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Impersonators, they’ll be back

Along with the rise in data leaks and cyber breaches in South Africa, there is also a marked increase in the number and volume of impersonation attacks being attempted. As long as the cybercriminal keeps being successful, this will not slow down.  Are you aware of what an impersonation attack is, and are you actively taking steps to identify and stop these attacks in your own environment?

There are billions of email addresses in use and often people have more than one address. Owing to the low risk and increased simplicity of launching an attack it is reported that 91% of cyber-attacks are started via email. Without visibility and awareness, the odds are definitely in the cyber criminals favour.

Impersonation attacks and phishing attacks are very similar.  One big difference between the two is that the impersonation attack is more precise and will have a specific target. Phishing attacks use the shotgun approach to hit as many targets as possible, also called a spray and pray.

Owing to the way impersonation attacks are orchestrated, it is by definition far more targeted and well researched. There are several methods of getting at the information the attackers are after. This will include online information via the corporate website with the added intelligence gained by looking at social media platforms such as LinkedIn and Facebook. Some cyber criminals even go as far as finding out ways in which emails are written or meeting an individual from the company to use social engineering tactics. Using this intelligence, the attacker can pull together key personal information that will allow them to compile highly accurate emails. 

The key to success for the cyber attacker is to use human behaviour and naivety to trick an internal user to act out of the ordinary, which will lead to a financial loss.  This is often driven by the guise of urgency.

The usual modus operandi would be to impersonate a senior executive such as the CEO or CFO. They will start the initial email to gain the trust of the victim, with an email sent from a similar email address. The initial email will often say things like: I am out of the office, can you help me urgently or I do not have my mobile phone with me, please help me.

Once the trust is earned, this is rapidly followed up with an email that will read something like: We have an urgent transaction and I need you to make payment immediately to ABC Contractors…. The unsuspecting victim then follows what they believe are valid instructions and the payment is made. Even though this is out of the ordinary, the victim is helping their executive.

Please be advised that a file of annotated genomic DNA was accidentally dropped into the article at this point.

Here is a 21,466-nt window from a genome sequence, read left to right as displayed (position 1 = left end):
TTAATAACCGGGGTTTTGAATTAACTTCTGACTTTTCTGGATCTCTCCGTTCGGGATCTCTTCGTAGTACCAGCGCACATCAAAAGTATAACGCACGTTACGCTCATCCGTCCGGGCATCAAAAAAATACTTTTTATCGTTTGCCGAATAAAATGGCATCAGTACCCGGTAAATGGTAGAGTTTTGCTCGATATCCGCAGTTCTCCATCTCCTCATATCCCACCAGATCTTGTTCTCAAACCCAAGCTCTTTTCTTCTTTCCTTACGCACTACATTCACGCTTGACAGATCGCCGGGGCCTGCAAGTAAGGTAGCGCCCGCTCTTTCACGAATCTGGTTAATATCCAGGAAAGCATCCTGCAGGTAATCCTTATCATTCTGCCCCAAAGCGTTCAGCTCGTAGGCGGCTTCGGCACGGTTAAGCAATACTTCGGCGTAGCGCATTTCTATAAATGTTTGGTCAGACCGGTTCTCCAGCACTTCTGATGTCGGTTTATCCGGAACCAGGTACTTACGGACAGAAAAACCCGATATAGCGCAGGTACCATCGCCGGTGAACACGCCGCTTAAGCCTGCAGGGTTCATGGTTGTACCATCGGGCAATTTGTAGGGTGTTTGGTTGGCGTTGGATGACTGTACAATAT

If you have not provided tools to stop these attacks and also provided awareness training on what to look out for most people don’t question an email from a trusted employee or boss, especially if it looks almost identical.

Impersonation emails rarely contain malware they rely solely on misleading recipients into doing something which will bring about loss. This is a very real and very big business risk.

Mimecast released a recent report that highlighted a mammoth 400 percent increase in impersonation attacks worldwide.  With stats like these, it is no surprise that cyber security solutions have become an important topic in most executive management meetings. Companies need to start taking steps in order to prevent these types of attacks.

It is time to act, you don’t want to close the barn door once the horse has already bolted. Some key steps to prevent impersonation attacks are listed below.

  1. Deploy technology that identifies external spoofing and impersonation attempts before they get to your end users.
  2. Educate all end users on the risk and what they need to look out for.
  3. Check email addresses, not the display name, the actual email address.
  4. Take note of standard business processes. Do not stray from the process.
  5. If you do not have a process, make sure this is included and is part of the overall risk landscape of the business.
  6. If you are ever in doubt, pick up the phone and call the individual using known contact details. If they are not available, wait until they are before you act. Small delays are better than large losses. Verification is your life saver in these cases.
  7. Make sure you have a solid and functioning cyber resilience program in place which covers your environment, people and email.
  8. Contract reliable cyber security specialists, such as J2 Software to help ideality risk, implement risk frameworks, adapt policies and help implement ongoing monitoring to increase visibility.

As with anything, visibility and a managed, layered cyber resilience and defence strategy is the only way to stay cyber safe.


Olivia Hannah Coetzee

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